He ran in the 2003 Progressive Conservative leadership election to support the "United Alternative" proposal to merge the PC party with the Canadian Alliance. He was seen by many as an alternative to the "status quo" candidate and front runner Peter MacKay. A basic platform of Prentice's campaign was that "no one has ever defeated the Liberals with a divided conservative family." Prentice entered the 2003 convention day with some momentum after delivering a passionate speech to the assembled delegates that encouraged Tories to be proud of their accomplishments despite recent setbacks and that recalled the sacrifices of Canadian soldiers who fought bravely in the battle of Passchendale. He also unexpectedly received the support of a fellow leadership challenger who withdrew early. Prentice ultimately emerged in second-place on the fourth ballot to the eventual winner MacKay. Many political pundits noted that while Prentice was ultimately defeated in the final ballot, he had the surprising ability to draw support from both the social conservative and Red Tory candidates who contested the race, after they were officially knocked off in the first and second ballots respectively. Consistent with his cooperative positions during the leadership race, Prentice was an ardent supporter of the merger endorsed by both the CA and PC parties in December 2003 that formed the new Conservative Party of Canada. The 2003 Progressive Conservative leadership convention was held on May 31, 2003 to elect a leader or the Progressive Conservative Party of Canada. ... Unite the Right, also referred to as the United Alternative, was a Canadian political movement from 1997 until 2003. ... Peter Gordon MacKay, PC, BA, LL.B, MP (born September 27, 1965) serves as the member of Parliament (MP) for Central Nova, Nova Scotia, Canadas Minister of Foreign Affairs and Minister for the Atlantic Canada Opportunities Agency. ... Passchendaele village, before and after the Battle of Passchendaele The Battle of Passchendaele, otherwise known as the Third Battle of Ypres, was one of the major battles of World War I, fought by British, ANZAC, and Canadian soldiers against the German army near Ypres (Ieper in Flemish) in West Flanders... Social conservatism is a belief in traditional morality and social mores and the desire to preserve these in present day society, often through civil law or regulation. ... The Red Tory Tradition: Ancient Roots-New Routes, by Ron Dart Red Tory is a term given to a political philosophy, tradition, and disposition in Canada. ...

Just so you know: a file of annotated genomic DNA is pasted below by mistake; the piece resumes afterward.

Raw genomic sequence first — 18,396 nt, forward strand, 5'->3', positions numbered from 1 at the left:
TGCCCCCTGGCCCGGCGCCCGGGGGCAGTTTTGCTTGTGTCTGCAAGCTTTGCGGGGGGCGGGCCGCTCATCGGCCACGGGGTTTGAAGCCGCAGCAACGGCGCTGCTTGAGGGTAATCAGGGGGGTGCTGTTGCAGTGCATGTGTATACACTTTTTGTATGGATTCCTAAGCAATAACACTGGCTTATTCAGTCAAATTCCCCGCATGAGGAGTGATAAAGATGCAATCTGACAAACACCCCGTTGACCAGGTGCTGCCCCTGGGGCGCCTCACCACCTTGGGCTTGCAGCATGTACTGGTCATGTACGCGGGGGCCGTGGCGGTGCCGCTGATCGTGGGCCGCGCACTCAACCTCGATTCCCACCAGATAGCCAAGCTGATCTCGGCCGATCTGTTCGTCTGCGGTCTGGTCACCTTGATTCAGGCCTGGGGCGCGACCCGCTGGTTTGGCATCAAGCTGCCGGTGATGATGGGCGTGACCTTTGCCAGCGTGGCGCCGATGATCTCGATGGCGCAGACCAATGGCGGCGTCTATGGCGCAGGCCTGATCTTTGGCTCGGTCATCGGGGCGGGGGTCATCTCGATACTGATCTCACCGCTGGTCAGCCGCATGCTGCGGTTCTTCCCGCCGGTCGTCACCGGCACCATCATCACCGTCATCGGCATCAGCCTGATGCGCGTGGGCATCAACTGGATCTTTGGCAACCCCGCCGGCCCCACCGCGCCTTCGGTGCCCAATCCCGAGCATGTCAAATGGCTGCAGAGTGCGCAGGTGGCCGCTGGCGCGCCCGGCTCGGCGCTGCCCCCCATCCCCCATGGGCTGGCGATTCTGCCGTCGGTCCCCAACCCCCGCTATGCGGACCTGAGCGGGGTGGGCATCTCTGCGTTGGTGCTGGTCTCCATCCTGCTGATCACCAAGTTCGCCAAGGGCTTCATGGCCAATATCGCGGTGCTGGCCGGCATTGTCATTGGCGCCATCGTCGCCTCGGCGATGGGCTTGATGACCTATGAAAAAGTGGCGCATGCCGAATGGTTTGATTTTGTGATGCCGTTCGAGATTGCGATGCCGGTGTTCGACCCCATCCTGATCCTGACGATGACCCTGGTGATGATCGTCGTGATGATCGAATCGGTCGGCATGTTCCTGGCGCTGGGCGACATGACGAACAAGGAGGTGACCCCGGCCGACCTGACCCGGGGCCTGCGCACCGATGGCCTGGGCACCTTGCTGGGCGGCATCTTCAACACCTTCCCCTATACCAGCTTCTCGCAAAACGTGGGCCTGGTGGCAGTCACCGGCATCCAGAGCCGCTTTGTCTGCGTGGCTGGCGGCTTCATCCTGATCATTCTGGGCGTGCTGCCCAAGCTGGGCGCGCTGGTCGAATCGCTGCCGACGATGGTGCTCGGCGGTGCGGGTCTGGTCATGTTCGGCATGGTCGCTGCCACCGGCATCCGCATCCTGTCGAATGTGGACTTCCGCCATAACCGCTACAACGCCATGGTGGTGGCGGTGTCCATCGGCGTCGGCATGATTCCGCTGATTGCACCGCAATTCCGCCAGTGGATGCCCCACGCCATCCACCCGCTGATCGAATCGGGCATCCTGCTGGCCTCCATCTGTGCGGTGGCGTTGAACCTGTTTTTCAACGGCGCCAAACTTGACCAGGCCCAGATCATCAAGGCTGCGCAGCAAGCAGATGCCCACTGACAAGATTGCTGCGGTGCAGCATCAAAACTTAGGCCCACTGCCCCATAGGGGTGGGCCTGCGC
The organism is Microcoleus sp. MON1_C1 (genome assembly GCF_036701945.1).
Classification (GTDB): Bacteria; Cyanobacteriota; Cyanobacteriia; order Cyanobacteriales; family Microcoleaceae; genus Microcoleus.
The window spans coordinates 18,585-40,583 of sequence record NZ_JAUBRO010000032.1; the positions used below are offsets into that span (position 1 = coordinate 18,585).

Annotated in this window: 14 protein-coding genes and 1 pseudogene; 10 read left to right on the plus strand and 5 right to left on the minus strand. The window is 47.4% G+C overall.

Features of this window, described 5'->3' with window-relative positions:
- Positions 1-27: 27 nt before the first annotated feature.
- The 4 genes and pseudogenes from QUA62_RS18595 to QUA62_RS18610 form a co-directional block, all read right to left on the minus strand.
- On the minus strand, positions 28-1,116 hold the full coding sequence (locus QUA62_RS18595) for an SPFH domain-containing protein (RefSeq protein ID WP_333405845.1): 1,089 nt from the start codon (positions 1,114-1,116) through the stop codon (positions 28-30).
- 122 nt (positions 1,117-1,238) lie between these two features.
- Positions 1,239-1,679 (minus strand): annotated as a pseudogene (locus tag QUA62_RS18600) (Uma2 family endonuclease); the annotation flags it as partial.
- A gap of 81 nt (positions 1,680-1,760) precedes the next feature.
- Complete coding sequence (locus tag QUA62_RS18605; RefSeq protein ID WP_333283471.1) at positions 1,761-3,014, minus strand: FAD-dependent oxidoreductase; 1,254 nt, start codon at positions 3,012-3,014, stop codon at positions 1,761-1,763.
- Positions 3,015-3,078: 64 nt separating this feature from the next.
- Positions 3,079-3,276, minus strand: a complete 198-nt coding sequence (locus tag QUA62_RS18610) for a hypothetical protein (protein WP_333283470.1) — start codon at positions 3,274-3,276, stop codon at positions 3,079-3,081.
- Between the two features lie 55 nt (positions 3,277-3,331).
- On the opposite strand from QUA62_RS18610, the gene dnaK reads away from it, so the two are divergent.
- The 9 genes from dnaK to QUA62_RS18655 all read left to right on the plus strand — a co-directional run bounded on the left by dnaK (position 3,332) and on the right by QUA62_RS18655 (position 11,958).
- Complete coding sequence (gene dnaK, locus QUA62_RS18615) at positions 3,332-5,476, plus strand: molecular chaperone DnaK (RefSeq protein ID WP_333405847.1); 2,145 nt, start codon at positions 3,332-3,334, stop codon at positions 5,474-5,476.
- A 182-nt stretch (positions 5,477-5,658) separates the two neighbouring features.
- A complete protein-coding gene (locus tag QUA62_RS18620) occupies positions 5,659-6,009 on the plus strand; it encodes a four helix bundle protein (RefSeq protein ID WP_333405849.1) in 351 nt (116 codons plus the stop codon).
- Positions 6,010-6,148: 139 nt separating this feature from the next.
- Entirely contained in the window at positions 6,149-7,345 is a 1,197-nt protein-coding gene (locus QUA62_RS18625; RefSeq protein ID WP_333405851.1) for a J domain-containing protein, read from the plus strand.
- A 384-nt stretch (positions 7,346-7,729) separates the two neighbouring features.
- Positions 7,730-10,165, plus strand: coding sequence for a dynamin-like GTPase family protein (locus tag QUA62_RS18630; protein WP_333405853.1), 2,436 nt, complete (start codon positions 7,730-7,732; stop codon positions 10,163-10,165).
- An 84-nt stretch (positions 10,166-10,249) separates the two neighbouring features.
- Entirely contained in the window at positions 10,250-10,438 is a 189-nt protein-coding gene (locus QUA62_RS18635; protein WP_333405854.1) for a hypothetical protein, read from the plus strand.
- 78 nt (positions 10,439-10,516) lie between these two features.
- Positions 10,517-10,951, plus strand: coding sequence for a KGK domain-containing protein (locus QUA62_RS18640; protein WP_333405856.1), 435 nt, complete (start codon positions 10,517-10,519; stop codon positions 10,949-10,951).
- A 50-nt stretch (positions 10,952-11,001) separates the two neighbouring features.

Prentice was the first declared candidate for the leadership of the new Conservative Party, announcing his run on December 7, 2003, the day after the new party was ratified by members of the PC Party. Prentice began his campaign in Calgary and toured parts of Ontario, specifically visiting Kingston, Ontario, the hometown of the first Canadian Conservative Leader Sir John A. Macdonald and also the city where one of his daughters attends Queen's University. However, he withdrew from the race on January 12, 2004, citing difficulty in raising new funds less than a year after his unsuccessful first leadership bid. December 7 is the 341st day (342nd in leap years) of the year in the Gregorian calendar. ... 2003 (MMIII) was a common year starting on Wednesday of the Gregorian calendar. ... Murney Tower, Kingston. ... Sir John Alexander Macdonald, GCB, KCMG, PC, QC, DCL, LL.D (January 11, 1815 – June 6, 1891) was the first Prime Minister of Canada, from July 1, 1867 to November 5, 1873, and also from October 17, 1878 to June 6, 1891. ... Queens University, or simply Queens, is a coeducational, non-sectarian university located in Kingston, Ontario, Canada, on the edge of Lake Ontario. ... January 12 is the 12th day of the year in the Gregorian calendar. ... 2004 (MMIV) was a leap year starting on Thursday of the Gregorian calendar. ...


Member of Parliament

Prentice ran in the riding of Calgary Centre-North in the 2004 election for the new Conservative Party, and easily won the seat when the election was held on June 28. Calgary Centre-North is a federal electoral district represented in the Canadian House of Commons, and located in the province of Alberta. ... June 28 is the 179th day of the year (180th in leap years) in the Gregorian Calendar, with 186 days remaining. ...


After being sworn in as the MP for Calgary Centre North on July 16, Conservative Party Leader Stephen Harper named Prentice to the Shadow Cabinet as the Official Opposition Critic for Indian and Northern Affairs. In that role Prentice opposed the Tli Cho land claim agreement, which he says will make Canada ungovernable in 50 years. Prentice is also a strong supporter of the proposed and controversial Mackenzie Valley gas pipeline. He has criticized the government for its treatment of aboriginal women, and its alleged wasted money administering the Residential School Claims program for aboriginal victims of abuse. The Shadow Cabinet (also called the Shadow Front Bench) is a senior group of opposition spokespeople in the Westminster system of government who together under the leadership of the Leader of the Opposition (or the leader of other smaller opposition parties) form an alternative cabinet to the governments, whose... The Parliamentary Opposition is a form of political opposition to a designated government, particularly in a Westminster-based parliamentary system. ... The Tli Cho (Tłįchǫ) First Nation, formerly known as the Dogrib, are an Aboriginal Canadian people living in the Northwest Territories (NWT). ... The term residential school generally refers to any school at which students live in addition to attending classes. ...